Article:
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Songbirds: Pioneering Women in Jamaican Music

Adult; History & Military; (Market)

Songbirds: Pioneering Women in Jamaican Music by Heather Augustyn is a comprehensive look at Jamaican vocalists, instrumentalists, record producers, dancers, wives, mothers, and deejays who helped to shape the course of Jamaican music on the island and worldwide. Songbirds: Pioneering Women in Jamaican Music is the fourth book from Augustyn on Jamaican music and culture. The book features dozens of interviews with women who found a way share their talent in a culture and industry that was marked by brazen displays of masculinity. They endured harassment and received little or no pay to perform as backup or alongside or in front of the male musicians. They sacrificed family and home for a life in the spotlight, or they brought their babies with them on the road. They took over the studio and made it their own, or they suffered unimaginable violence, even murder. They changed the course of music all over the world. The book also features over 100 exclusive photographs and memorabilia that supplements personal narratives and archival material.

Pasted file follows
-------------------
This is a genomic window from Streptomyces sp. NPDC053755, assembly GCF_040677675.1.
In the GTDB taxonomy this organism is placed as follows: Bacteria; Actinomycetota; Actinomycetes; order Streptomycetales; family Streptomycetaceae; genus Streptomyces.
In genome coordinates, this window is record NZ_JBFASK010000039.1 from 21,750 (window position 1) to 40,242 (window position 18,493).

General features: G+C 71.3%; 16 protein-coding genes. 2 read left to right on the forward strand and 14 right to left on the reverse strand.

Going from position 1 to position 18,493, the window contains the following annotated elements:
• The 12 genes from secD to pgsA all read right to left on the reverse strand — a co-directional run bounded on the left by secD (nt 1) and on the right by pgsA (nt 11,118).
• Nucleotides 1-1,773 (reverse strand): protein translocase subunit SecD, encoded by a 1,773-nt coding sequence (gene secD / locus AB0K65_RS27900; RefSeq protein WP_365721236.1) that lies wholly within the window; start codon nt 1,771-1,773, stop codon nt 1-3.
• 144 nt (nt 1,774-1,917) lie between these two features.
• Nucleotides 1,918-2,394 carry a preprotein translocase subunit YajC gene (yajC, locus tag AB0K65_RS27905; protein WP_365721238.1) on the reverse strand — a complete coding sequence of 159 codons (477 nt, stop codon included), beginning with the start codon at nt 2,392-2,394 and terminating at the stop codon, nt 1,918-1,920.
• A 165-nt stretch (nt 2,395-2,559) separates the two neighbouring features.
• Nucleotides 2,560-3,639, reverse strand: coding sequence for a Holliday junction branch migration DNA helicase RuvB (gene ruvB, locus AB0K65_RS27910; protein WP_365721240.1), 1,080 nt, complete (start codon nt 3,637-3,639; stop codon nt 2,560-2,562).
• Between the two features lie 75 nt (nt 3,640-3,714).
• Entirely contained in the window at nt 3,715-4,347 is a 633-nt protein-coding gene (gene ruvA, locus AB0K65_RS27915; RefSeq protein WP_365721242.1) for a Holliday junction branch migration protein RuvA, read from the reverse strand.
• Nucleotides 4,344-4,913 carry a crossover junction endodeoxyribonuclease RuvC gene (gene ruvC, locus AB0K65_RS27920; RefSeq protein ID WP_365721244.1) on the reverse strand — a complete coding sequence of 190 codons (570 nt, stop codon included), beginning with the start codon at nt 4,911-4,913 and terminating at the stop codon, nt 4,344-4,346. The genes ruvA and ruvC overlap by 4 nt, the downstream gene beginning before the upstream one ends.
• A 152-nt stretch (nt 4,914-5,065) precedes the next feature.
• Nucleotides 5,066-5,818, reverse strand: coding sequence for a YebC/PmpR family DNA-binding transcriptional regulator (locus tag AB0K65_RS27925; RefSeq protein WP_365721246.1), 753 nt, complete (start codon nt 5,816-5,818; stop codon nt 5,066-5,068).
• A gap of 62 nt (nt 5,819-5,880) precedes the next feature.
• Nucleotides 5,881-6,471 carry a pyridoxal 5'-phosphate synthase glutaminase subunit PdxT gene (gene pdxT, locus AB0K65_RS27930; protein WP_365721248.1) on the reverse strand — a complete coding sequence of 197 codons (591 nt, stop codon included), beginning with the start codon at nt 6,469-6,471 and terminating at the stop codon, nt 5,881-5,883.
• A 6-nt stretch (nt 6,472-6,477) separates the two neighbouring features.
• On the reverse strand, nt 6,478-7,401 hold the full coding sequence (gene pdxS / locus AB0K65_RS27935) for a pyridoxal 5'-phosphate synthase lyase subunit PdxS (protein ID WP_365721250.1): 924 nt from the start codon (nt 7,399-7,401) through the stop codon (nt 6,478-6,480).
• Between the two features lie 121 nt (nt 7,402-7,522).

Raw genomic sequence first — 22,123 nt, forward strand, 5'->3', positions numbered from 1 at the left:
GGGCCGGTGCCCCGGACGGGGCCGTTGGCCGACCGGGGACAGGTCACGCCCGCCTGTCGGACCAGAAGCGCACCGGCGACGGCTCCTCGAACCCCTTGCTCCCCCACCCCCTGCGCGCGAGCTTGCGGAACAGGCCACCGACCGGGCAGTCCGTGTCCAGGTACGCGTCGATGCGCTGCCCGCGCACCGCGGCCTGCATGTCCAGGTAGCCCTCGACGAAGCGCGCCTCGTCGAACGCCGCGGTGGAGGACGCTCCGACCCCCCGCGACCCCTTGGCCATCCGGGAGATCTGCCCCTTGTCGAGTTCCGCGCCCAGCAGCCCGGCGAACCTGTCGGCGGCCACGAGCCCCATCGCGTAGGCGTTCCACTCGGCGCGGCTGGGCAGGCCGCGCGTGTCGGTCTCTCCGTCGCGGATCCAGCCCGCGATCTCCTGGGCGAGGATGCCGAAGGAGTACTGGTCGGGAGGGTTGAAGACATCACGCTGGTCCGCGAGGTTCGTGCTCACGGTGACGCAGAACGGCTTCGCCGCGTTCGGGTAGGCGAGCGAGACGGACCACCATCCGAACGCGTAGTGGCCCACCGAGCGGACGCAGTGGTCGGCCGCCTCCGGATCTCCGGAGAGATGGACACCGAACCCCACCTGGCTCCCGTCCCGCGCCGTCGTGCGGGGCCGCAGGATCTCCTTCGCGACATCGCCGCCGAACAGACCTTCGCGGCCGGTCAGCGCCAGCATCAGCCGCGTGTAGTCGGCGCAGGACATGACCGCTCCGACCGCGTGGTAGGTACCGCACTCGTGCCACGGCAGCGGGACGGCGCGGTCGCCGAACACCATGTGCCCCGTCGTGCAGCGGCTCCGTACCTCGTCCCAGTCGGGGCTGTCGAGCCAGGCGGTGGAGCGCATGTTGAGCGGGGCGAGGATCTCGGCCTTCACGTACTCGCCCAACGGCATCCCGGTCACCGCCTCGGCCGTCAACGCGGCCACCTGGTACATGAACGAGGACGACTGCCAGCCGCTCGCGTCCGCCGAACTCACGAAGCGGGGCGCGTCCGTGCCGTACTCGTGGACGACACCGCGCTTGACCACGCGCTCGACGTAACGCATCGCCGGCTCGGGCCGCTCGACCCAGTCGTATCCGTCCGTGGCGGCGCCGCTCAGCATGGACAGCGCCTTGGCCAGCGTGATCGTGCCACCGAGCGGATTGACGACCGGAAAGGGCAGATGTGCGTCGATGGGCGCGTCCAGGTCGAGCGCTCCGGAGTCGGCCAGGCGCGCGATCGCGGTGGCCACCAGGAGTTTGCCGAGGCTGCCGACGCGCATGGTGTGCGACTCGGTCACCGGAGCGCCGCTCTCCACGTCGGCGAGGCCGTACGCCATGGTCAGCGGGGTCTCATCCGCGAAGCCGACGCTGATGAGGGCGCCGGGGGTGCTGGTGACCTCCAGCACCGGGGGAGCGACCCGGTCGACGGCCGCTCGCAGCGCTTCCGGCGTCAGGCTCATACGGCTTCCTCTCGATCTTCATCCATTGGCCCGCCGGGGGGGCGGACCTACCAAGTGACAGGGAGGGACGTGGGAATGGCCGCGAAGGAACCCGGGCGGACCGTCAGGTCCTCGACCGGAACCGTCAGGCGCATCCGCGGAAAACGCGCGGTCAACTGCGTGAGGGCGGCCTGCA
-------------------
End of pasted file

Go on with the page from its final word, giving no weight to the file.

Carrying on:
In this engaging, well-researched book, Augustyn (Ska: An Oral History) states that women had almost no chance in the male-dominated Jamaican music industry in the 1940s–1980s; it was all “overt power and testosterone.” In the songs, women were “the playground for men” or “wrongdoers,” and the lyrics were “misogynistic and thus not very appropriate for female consumption, must less creation.” She shows that the women who pursued music careers in this setting were trailblazers. Augustyn profiles dozens of women who persevered through tough times, juggling child rearing, gender discrimination, and low pay. She includes Louise Bennett, who “brought the Jamaican patois, folklore, and culture to the stage [and] her talents to Harlem”; Millie Small, whose “bubbling” voice made her cover version of “My Boy Lollipop” an international hit; and Susan Cadogan, who went from “quiet library assistant to... superstar.” This is an exhaustive, if overlong, history of Jamaican music. (BookLife)